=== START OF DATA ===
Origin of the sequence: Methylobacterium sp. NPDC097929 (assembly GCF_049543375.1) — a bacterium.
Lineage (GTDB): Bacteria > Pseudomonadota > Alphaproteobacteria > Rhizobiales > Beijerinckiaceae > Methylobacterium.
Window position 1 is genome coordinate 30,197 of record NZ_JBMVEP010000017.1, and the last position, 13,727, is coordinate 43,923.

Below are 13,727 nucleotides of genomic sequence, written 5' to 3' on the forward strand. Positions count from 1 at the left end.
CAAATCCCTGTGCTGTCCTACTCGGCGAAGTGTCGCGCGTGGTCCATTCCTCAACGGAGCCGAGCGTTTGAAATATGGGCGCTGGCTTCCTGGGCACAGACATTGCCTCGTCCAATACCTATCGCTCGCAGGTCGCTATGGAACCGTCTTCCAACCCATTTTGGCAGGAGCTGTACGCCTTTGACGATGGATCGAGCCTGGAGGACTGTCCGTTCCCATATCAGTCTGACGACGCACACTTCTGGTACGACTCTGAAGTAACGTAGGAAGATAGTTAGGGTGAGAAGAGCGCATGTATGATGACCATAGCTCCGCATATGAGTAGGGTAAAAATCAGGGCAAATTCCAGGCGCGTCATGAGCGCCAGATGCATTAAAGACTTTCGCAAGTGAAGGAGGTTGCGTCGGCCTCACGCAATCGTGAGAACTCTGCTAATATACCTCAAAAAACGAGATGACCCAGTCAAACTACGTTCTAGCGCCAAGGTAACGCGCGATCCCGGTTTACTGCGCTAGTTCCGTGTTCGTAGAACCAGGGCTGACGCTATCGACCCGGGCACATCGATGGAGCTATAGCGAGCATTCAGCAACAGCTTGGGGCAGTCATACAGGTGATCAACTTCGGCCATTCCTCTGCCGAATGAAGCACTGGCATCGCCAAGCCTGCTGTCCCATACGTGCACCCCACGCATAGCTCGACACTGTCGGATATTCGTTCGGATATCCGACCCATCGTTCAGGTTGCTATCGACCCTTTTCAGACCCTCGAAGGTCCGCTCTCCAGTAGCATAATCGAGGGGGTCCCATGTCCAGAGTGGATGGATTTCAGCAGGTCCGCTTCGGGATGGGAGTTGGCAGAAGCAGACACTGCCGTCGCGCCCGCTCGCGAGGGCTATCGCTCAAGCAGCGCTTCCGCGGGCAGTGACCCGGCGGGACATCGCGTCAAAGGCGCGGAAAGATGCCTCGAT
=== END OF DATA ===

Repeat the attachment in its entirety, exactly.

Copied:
Origin of the sequence: Methylobacterium sp. NPDC097929 (assembly GCF_049543375.1) — a bacterium.
Lineage (GTDB): Bacteria > Pseudomonadota > Alphaproteobacteria > Rhizobiales > Beijerinckiaceae > Methylobacterium.
Window position 1 is genome coordinate 30,197 of record NZ_JBMVEP010000017.1, and the last position, 13,727, is coordinate 43,923.

Below are 13,727 nucleotides of genomic sequence, written 5' to 3' on the forward strand. Positions count from 1 at the left end.
CAAATCCCTGTGCTGTCCTACTCGGCGAAGTGTCGCGCGTGGTCCATTCCTCAACGGAGCCGAGCGTTTGAAATATGGGCGCTGGCTTCCTGGGCACAGACATTGCCTCGTCCAATACCTATCGCTCGCAGGTCGCTATGGAACCGTCTTCCAACCCATTTTGGCAGGAGCTGTACGCCTTTGACGATGGATCGAGCCTGGAGGACTGTCCGTTCCCATATCAGTCTGACGACGCACACTTCTGGTACGACTCTGAAGTAACGTAGGAAGATAGTTAGGGTGAGAAGAGCGCATGTATGATGACCATAGCTCCGCATATGAGTAGGGTAAAAATCAGGGCAAATTCCAGGCGCGTCATGAGCGCCAGATGCATTAAAGACTTTCGCAAGTGAAGGAGGTTGCGTCGGCCTCACGCAATCGTGAGAACTCTGCTAATATACCTCAAAAAACGAGATGACCCAGTCAAACTACGTTCTAGCGCCAAGGTAACGCGCGATCCCGGTTTACTGCGCTAGTTCCGTGTTCGTAGAACCAGGGCTGACGCTATCGACCCGGGCACATCGATGGAGCTATAGCGAGCATTCAGCAACAGCTTGGGGCAGTCATACAGGTGATCAACTTCGGCCATTCCTCTGCCGAATGAAGCACTGGCATCGCCAAGCCTGCTGTCCCATACGTGCACCCCACGCATAGCTCGACACTGTCGGATATTCGTTCGGATATCCGACCCATCGTTCAGGTTGCTATCGACCCTTTTCAGACCCTCGAAGGTCCGCTCTCCAGTAGCATAATCGAGGGGGTCCCATGTCCAGAGTGGATGGATTTCAGCAGGTCCGCTTCGGGATGGGAGTTGGCAGAAGCAGACACTGCCGTCGCGCCCGCTCGCGAGGGCTATCGCTCAAGCAGCGCTTCCGCGGGCAGTGACCCGGCGGGACATCGCGTCAAAGGCGCGGAAAGATGCCTCGAT